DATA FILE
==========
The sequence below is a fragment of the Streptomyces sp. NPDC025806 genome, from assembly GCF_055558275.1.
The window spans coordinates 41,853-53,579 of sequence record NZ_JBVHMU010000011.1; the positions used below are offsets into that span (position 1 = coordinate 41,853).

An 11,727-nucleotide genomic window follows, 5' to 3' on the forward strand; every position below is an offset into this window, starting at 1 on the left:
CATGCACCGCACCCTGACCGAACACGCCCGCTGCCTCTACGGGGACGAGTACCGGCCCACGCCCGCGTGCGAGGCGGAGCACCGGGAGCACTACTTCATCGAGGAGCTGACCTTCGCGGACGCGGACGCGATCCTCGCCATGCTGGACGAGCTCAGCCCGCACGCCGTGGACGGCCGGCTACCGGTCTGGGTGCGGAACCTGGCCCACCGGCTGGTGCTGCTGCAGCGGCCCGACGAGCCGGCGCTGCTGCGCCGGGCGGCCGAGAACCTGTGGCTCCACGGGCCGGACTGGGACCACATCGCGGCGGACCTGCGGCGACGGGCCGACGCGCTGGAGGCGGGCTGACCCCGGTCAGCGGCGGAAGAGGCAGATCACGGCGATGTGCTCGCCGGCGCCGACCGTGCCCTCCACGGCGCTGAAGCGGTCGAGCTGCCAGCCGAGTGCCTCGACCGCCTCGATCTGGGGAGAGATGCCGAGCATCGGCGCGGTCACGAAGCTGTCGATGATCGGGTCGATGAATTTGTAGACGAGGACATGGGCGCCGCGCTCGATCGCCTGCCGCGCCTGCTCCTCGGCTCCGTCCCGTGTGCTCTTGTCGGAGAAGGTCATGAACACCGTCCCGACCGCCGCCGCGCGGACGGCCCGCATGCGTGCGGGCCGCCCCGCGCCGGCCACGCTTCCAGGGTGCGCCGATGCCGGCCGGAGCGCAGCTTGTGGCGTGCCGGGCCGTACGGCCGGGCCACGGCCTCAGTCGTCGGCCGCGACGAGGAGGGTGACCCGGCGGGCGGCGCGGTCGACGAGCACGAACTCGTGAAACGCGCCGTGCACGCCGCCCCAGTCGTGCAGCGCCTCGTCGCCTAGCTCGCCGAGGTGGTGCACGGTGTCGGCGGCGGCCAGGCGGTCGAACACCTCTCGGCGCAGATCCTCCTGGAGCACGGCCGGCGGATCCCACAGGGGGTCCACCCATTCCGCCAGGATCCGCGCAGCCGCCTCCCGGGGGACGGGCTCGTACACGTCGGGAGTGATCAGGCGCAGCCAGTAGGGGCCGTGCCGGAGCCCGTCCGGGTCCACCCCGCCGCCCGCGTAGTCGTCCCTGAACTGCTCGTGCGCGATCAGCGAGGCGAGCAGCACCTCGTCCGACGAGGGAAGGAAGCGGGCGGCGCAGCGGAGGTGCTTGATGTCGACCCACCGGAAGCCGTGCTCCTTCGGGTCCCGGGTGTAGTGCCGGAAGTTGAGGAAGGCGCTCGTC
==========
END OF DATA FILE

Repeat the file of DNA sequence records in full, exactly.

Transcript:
The sequence below is a fragment of the Streptomyces sp. NPDC025806 genome, from assembly GCF_055558275.1.
The window spans coordinates 41,853-53,579 of sequence record NZ_JBVHMU010000011.1; the positions used below are offsets into that span (position 1 = coordinate 41,853).

An 11,727-nucleotide genomic window follows, 5' to 3' on the forward strand; every position below is an offset into this window, starting at 1 on the left:
CATGCACCGCACCCTGACCGAACACGCCCGCTGCCTCTACGGGGACGAGTACCGGCCCACGCCCGCGTGCGAGGCGGAGCACCGGGAGCACTACTTCATCGAGGAGCTGACCTTCGCGGACGCGGACGCGATCCTCGCCATGCTGGACGAGCTCAGCCCGCACGCCGTGGACGGCCGGCTACCGGTCTGGGTGCGGAACCTGGCCCACCGGCTGGTGCTGCTGCAGCGGCCCGACGAGCCGGCGCTGCTGCGCCGGGCGGCCGAGAACCTGTGGCTCCACGGGCCGGACTGGGACCACATCGCGGCGGACCTGCGGCGACGGGCCGACGCGCTGGAGGCGGGCTGACCCCGGTCAGCGGCGGAAGAGGCAGATCACGGCGATGTGCTCGCCGGCGCCGACCGTGCCCTCCACGGCGCTGAAGCGGTCGAGCTGCCAGCCGAGTGCCTCGACCGCCTCGATCTGGGGAGAGATGCCGAGCATCGGCGCGGTCACGAAGCTGTCGATGATCGGGTCGATGAATTTGTAGACGAGGACATGGGCGCCGCGCTCGATCGCCTGCCGCGCCTGCTCCTCGGCTCCGTCCCGTGTGCTCTTGTCGGAGAAGGTCATGAACACCGTCCCGACCGCCGCCGCGCGGACGGCCCGCATGCGTGCGGGCCGCCCCGCGCCGGCCACGCTTCCAGGGTGCGCCGATGCCGGCCGGAGCGCAGCTTGTGGCGTGCCGGGCCGTACGGCCGGGCCACGGCCTCAGTCGTCGGCCGCGACGAGGAGGGTGACCCGGCGGGCGGCGCGGTCGACGAGCACGAACTCGTGAAACGCGCCGTGCACGCCGCCCCAGTCGTGCAGCGCCTCGTCGCCTAGCTCGCCGAGGTGGTGCACGGTGTCGGCGGCGGCCAGGCGGTCGAACACCTCTCGGCGCAGATCCTCCTGGAGCACGGCCGGCGGATCCCACAGGGGGTCCACCCATTCCGCCAGGATCCGCGCAGCCGCCTCCCGGGGGACGGGCTCGTACACGTCGGGAGTGATCAGGCGCAGCCAGTAGGGGCCGTGCCGGAGCCCGTCCGGGTCCACCCCGCCGCCCGCGTAGTCGTCCCTGAACTGCTCGTGCGCGATCAGCGAGGCGAGCAGCACCTCGTCCGACGAGGGAAGGAAGCGGGCGGCGCAGCGGAGGTGCTTGATGTCGACCCACCGGAAGCCGTGCTCCTTCGGGTCCCGGGTGTAGTGCCGGAAGTTGAGGAAGGCGCTCGTC